‘The Weekly Bat-Signals’: Episode #24

Greetings once again fellow Gothamites and welcome to the meeting of Bat-Fans we like to call The Weekly Bat Signal, where we the faithful gather to get all the Gotham gossip and converse about our very own caped and cowled crime fighter, The Batman. From Hollywood to the local comic book shops, we uncover all the latest details on The Dark Knight and discuss them in depth here in our community of Caped Crusader connoisseurs. This week we take a look at the dark world of The Joker’s Daughter in the one-shot written by Marguerite Bennett with art by Meghan Hettrick, then it’s over to Detective Comics #28 for the next chapter in Gothtopia written by John Layman with art by Aaron Lopriesti and Art Thibert and last but by no means least, we dive into all the monochromatic magnificence of Batman: Black and White #6. Lots of good Bat-Books on the racks this week so let’s get right into our first one, Batman: The Joker’s Daughter.


I was somewhat nonplussed by the villains month book featuring the Joker’s Daughter, I didn’t really see where it was going or how this poor, insane girl could possibly matter. I didn’t completely dislike the book but I didn’t like it anywhere near as much as I had hoped I would. I am admittedly intrigued by the character. As anyone who knows me can attest, the Joker is without question my absolute favorite villain of all-time, so if he in fact, has a daughter I am certainly interested in every facet of her story. When I heard of this one-shot I was not apprehensive at all especially since I am already a fan of Marguerite Bennett’s writing on Talon and the most recent Batman annual, this was going to be the Joker’s Daughter story I have been waiting for, I thought and boy was I right. This book is so dark, engrossing and poignant that it finally does justice to this strangely endearing yet deeply troubled character.

The girl’s deluded thinking and misplaced paternal feelings attached to a serial killer present us with a pitiable character in spite of her own criminal ideations. This issue is the story of her journey in many ways not just her physical search for the Joker but her deeper search for her own identity. Her diseased attachment to a severed face and willingness to wear it over her own is indicative of her true desire to find an identity she feels comfortable with. This is a tale of redemptive suffering and delayed salvation. Bennett fills these pages with equal parts heartbreak and horror; her words are poignant and precise as she takes us deep into the Gotham underground and into the haunted hallways of Arkham on this spiritual trek in search of a damaged girl’s soul and her deranged belief that the Joker is her father.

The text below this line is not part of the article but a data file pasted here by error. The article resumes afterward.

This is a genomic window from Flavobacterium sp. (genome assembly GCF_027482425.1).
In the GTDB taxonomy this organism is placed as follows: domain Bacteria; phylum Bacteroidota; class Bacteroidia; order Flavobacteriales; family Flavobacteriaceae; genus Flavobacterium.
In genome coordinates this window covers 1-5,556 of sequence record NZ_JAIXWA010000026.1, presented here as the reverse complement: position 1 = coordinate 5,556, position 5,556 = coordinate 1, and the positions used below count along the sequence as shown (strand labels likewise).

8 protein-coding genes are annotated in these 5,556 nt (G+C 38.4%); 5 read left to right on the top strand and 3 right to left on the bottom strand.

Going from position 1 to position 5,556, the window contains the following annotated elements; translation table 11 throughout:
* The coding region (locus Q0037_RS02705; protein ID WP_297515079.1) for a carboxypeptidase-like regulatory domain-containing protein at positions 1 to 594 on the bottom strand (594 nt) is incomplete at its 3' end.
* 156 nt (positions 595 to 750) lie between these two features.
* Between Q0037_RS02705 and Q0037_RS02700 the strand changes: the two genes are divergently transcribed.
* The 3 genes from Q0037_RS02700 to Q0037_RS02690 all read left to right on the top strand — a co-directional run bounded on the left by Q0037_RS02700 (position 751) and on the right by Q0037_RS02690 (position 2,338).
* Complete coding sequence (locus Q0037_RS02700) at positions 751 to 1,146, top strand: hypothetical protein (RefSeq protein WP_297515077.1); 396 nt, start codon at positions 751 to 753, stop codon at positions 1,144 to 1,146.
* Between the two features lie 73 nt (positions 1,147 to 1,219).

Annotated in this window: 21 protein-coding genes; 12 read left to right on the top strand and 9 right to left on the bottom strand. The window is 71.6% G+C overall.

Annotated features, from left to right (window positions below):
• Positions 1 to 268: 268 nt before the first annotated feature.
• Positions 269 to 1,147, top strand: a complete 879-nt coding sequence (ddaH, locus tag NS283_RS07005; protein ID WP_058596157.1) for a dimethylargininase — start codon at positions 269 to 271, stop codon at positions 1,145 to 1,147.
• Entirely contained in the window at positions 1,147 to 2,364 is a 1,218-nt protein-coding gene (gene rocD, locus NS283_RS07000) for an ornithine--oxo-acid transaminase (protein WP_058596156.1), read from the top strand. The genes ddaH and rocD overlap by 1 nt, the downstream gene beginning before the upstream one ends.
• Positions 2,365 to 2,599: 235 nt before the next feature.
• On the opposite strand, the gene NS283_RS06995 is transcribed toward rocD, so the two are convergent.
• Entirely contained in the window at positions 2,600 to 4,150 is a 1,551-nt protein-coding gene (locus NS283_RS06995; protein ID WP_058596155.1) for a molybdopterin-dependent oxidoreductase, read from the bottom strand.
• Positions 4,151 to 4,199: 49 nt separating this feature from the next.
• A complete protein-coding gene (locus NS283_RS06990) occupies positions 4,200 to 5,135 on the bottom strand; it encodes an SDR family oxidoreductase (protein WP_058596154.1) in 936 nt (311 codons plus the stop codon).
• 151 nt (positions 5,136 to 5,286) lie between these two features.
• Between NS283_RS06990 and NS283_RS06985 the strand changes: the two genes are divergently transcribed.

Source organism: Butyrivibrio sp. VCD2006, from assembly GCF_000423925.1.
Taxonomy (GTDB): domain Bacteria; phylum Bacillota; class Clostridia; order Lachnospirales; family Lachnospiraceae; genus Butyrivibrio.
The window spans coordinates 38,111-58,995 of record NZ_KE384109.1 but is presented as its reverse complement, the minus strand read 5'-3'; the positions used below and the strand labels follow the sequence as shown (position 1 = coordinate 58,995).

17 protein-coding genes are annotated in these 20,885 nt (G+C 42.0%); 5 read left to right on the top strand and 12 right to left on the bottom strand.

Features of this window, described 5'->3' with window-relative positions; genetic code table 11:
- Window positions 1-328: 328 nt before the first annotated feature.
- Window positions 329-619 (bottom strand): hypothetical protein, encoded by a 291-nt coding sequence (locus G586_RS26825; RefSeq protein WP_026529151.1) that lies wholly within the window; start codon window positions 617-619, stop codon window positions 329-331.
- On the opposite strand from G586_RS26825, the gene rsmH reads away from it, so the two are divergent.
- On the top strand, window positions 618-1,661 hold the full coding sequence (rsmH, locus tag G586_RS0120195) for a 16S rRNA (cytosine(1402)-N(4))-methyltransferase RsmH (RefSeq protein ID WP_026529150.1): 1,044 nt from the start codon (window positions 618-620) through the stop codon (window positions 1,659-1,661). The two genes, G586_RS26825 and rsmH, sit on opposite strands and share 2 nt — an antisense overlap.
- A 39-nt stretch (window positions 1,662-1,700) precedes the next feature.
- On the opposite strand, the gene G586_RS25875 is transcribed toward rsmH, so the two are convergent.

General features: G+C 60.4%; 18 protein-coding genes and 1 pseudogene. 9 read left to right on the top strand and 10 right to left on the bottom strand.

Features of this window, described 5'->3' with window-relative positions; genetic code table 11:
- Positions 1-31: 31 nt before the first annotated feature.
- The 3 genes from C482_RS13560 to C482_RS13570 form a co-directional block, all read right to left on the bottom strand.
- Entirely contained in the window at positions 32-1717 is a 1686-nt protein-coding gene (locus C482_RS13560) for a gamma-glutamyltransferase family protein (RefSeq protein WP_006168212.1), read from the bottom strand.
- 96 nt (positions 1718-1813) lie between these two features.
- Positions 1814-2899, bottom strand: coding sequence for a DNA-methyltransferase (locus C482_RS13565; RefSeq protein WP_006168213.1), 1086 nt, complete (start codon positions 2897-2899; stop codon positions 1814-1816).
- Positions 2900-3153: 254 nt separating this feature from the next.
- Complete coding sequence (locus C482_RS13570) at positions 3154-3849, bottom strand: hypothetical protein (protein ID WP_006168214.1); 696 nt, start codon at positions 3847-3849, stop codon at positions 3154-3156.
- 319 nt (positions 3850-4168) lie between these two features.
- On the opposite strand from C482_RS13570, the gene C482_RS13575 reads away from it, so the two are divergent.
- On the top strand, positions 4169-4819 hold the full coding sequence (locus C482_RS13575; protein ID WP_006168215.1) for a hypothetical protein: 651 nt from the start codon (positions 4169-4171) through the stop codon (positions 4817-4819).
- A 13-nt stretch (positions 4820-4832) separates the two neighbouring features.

Visually Meghan Hetrick expertly navigates us through some extremely dark terrain. Her meticulous attention to detail exposes every scar, every stitch and every ounce of twisted longing in the character’s eyes. Hetrick is equally impressive at handling the environment in which the story is set as she is with her character design elements. The book is truly gorgeous Bennett and Hetrick have collaborated on something truly special. If you didn’t pick this up please grab a copy this week, if you can find one.

Next up is Detective Comics #28. Series writer John Layman hits his stride with this installment of his Gothtopia crossover. This issue focuses on the real Gotham now that the utopian façade has largely been dispelled and Arkham City is at the mercy of its inmates led by the Scarecrow. I like this story mostly for the odd chemistry between Crane and his unlikely band of cohorts, Professor Pyg and Harley Quinn among them. The crux of the issue is Batman’s escape from Crane’s influence and the clutches of his diabolical captors.


Layman has a tendency to over use narration when dealing with Batman at times, specifically here and in the referenced story from Batman annual #2. Not every aspect of his plan needs to be verbalized, much of that can be handled by Lopresti’s artwork. Jason Fabok is conspicuously absent from this issue, mostly likely now handling work on Batman Eternal. Lopriesti does a fine job in his absence but Fabok’s presence is definitely missed. Fabok brought a readily recognizable style to Detective leaving some mighty big shoes to fill.

Overall this issue is solid and enjoyable. Layman’s narrative is intriguing, I have been a fan of his since Chew #1 and I have praised the work he has done on his Detective run. He has mastered the police procedural tropes that make both of those titles so entertaining and add a sense of realism to his stories. Visually this issue lacks a bit of Fabok’s ultra clean line work and dynamic storytelling but Aaron Lopriesti definitely fills in nicely even though the two artists’ style are vastly different.

The last book we are going to talk about is the final issue of the Batman: Black and White anthology. This issue ends the series on a very high note and is easily the best issue since #1. The stories and contributing talent are all top notch making this a must read for any real Bat-Fan.